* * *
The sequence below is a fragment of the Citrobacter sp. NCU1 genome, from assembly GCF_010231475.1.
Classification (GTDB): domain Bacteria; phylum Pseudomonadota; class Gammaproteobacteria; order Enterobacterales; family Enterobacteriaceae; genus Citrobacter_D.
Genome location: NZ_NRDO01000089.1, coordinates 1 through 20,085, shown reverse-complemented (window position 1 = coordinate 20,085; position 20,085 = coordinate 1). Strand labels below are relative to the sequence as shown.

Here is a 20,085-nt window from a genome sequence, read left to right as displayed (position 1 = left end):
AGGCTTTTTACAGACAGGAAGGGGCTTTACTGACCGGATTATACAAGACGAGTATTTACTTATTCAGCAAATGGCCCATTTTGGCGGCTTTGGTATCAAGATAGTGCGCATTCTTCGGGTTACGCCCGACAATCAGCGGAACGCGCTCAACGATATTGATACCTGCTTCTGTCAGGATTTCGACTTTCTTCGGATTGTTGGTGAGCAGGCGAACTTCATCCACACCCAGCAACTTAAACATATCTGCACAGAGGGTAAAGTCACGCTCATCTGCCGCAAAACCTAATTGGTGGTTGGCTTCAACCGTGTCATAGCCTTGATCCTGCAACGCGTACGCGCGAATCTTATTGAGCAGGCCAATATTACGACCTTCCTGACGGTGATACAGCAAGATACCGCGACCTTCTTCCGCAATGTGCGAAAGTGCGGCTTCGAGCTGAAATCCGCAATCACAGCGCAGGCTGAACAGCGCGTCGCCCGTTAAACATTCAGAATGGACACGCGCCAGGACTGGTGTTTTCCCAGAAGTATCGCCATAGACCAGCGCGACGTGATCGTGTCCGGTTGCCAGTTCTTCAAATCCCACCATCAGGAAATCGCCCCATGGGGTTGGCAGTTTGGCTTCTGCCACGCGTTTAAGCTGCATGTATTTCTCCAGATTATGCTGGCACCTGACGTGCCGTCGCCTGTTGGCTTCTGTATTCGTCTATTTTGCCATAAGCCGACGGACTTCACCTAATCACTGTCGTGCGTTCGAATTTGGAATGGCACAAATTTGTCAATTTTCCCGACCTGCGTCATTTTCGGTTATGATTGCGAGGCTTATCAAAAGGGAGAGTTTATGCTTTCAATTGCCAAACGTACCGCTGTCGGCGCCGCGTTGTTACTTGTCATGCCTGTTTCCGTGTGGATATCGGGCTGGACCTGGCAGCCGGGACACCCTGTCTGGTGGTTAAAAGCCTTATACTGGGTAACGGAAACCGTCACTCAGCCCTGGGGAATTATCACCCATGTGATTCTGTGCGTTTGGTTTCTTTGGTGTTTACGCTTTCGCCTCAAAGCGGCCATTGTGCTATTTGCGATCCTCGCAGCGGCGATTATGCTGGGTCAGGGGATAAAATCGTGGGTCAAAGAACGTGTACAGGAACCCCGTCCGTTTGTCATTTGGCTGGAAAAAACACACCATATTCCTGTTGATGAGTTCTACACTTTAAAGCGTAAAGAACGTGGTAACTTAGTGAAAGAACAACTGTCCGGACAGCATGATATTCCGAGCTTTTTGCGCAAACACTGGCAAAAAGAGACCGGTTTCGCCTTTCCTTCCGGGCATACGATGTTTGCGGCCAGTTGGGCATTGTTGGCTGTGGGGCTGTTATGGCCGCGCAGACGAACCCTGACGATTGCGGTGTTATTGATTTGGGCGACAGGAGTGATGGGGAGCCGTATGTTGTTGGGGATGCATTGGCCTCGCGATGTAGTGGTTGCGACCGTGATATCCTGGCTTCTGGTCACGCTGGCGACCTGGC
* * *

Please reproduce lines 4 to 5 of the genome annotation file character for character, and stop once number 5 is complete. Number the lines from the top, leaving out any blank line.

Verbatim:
Here is a 20,085-nt window from a genome sequence, read left to right as displayed (position 1 = left end):
AGGCTTTTTACAGACAGGAAGGGGCTTTACTGACCGGATTATACAAGACGAGTATTTACTTATTCAGCAAATGGCCCATTTTGGCGGCTTTGGTATCAAGATAGTGCGCATTCTTCGGGTTACGCCCGACAATCAGCGGAACGCGCTCAACGATATTGATACCTGCTTCTGTCAGGATTTCGACTTTCTTCGGATTGTTGGTGAGCAGGCGAACTTCATCCACACCCAGCAACTTAAACATATCTGCACAGAGGGTAAAGTCACGCTCATCTGCCGCAAAACCTAATTGGTGGTTGGCTTCAACCGTGTCATAGCCTTGATCCTGCAACGCGTACGCGCGAATCTTATTGAGCAGGCCAATATTACGACCTTCCTGACGGTGATACAGCAAGATACCGCGACCTTCTTCCGCAATGTGCGAAAGTGCGGCTTCGAGCTGAAATCCGCAATCACAGCGCAGGCTGAACAGCGCGTCGCCCGTTAAACATTCAGAATGGACACGCGCCAGGACTGGTGTTTTCCCAGAAGTATCGCCATAGACCAGCGCGACGTGATCGTGTCCGGTTGCCAGTTCTTCAAATCCCACCATCAGGAAATCGCCCCATGGGGTTGGCAGTTTGGCTTCTGCCACGCGTTTAAGCTGCATGTATTTCTCCAGATTATGCTGGCACCTGACGTGCCGTCGCCTGTTGGCTTCTGTATTCGTCTATTTTGCCATAAGCCGACGGACTTCACCTAATCACTGTCGTGCGTTCGAATTTGGAATGGCACAAATTTGTCAATTTTCCCGACCTGCGTCATTTTCGGTTATGATTGCGAGGCTTATCAAAAGGGAGAGTTTATGCTTTCAATTGCCAAACGTACCGCTGTCGGCGCCGCGTTGTTACTTGTCATGCCTGTTTCCGTGTGGATATCGGGCTGGACCTGGCAGCCGGGACACCCTGTCTGGTGGTTAAAAGCCTTATACTGGGTAACGGAAACCGTCACTCAGCCCTGGGGAATTATCACCCATGTGATTCTGTGCGTTTGGTTTCTTTGGTGTTTACGCTTTCGCCTCAAAGCGGCCATTGTGCTATTTGCGATCCTCGCAGCGGCGATTATGCTGGGTCAGGGGATAAAATCGTGGGTCAAAGAACGTGTACAGGAACCCCGTCCGTTTGTCATTTGGCTGGAAAAAACACACCATATTCCTGTTGATGAGTTCTACACTTTAAAGCGTAAAGAACGTGGTAACTTAGTGAAAGAACAACTGTCCGGACAGCATGATATTCCGAGCTTTTTGCGCAAACACTGGCAAAAAGAGACCGGTTTCGCCTTTCCTTCCGGGCATACGATGTTTGCGGCCAGTTGGGCATTGTTGGCTGTGGGGCTGTTATGGCCGCGCAGACGAACCCTGACGATTGCGGTGTTATTGATTTGGGCGACAGGAGTGATGGGGAGCCGTATGTTGTTGGGGATGCATTGGCCTCGCGATGTAGTGGTTGCGACCGTGATATCCTGGCTTCTGGTCACGCTGGCGACCTGGC